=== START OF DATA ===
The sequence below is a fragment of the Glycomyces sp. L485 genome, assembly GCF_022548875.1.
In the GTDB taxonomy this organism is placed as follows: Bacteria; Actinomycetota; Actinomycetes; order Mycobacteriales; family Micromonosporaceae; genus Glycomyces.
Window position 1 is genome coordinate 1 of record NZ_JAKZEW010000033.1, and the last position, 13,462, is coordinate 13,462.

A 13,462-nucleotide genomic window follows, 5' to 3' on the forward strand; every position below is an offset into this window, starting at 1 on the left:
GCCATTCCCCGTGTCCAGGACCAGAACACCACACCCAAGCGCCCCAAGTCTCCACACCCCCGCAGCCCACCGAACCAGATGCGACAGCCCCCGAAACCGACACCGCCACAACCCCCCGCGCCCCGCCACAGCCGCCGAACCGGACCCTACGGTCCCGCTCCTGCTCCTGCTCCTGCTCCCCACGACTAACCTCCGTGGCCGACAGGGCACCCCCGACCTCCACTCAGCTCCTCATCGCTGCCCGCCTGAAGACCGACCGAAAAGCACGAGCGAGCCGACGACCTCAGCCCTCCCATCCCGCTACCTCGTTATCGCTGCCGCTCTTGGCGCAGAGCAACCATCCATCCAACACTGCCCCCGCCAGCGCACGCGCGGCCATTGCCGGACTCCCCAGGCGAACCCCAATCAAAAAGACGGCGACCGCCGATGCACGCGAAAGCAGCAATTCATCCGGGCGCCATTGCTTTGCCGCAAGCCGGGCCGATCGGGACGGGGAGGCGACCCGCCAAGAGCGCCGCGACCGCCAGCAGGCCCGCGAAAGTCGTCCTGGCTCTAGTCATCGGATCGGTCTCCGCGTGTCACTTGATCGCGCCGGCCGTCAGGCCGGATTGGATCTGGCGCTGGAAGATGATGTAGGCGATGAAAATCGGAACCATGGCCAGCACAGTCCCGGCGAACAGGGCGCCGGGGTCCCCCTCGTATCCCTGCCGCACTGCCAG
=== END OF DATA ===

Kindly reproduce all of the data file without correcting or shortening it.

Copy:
The sequence below is a fragment of the Glycomyces sp. L485 genome, assembly GCF_022548875.1.
In the GTDB taxonomy this organism is placed as follows: Bacteria; Actinomycetota; Actinomycetes; order Mycobacteriales; family Micromonosporaceae; genus Glycomyces.
Window position 1 is genome coordinate 1 of record NZ_JAKZEW010000033.1, and the last position, 13,462, is coordinate 13,462.

A 13,462-nucleotide genomic window follows, 5' to 3' on the forward strand; every position below is an offset into this window, starting at 1 on the left:
GCCATTCCCCGTGTCCAGGACCAGAACACCACACCCAAGCGCCCCAAGTCTCCACACCCCCGCAGCCCACCGAACCAGATGCGACAGCCCCCGAAACCGACACCGCCACAACCCCCCGCGCCCCGCCACAGCCGCCGAACCGGACCCTACGGTCCCGCTCCTGCTCCTGCTCCTGCTCCCCACGACTAACCTCCGTGGCCGACAGGGCACCCCCGACCTCCACTCAGCTCCTCATCGCTGCCCGCCTGAAGACCGACCGAAAAGCACGAGCGAGCCGACGACCTCAGCCCTCCCATCCCGCTACCTCGTTATCGCTGCCGCTCTTGGCGCAGAGCAACCATCCATCCAACACTGCCCCCGCCAGCGCACGCGCGGCCATTGCCGGACTCCCCAGGCGAACCCCAATCAAAAAGACGGCGACCGCCGATGCACGCGAAAGCAGCAATTCATCCGGGCGCCATTGCTTTGCCGCAAGCCGGGCCGATCGGGACGGGGAGGCGACCCGCCAAGAGCGCCGCGACCGCCAGCAGGCCCGCGAAAGTCGTCCTGGCTCTAGTCATCGGATCGGTCTCCGCGTGTCACTTGATCGCGCCGGCCGTCAGGCCGGATTGGATCTGGCGCTGGAAGATGATGTAGGCGATGAAAATCGGAACCATGGCCAGCACAGTCCCGGCGAACAGGGCGCCGGGGTCCCCCTCGTATCCCTGCCGCACTGCCAG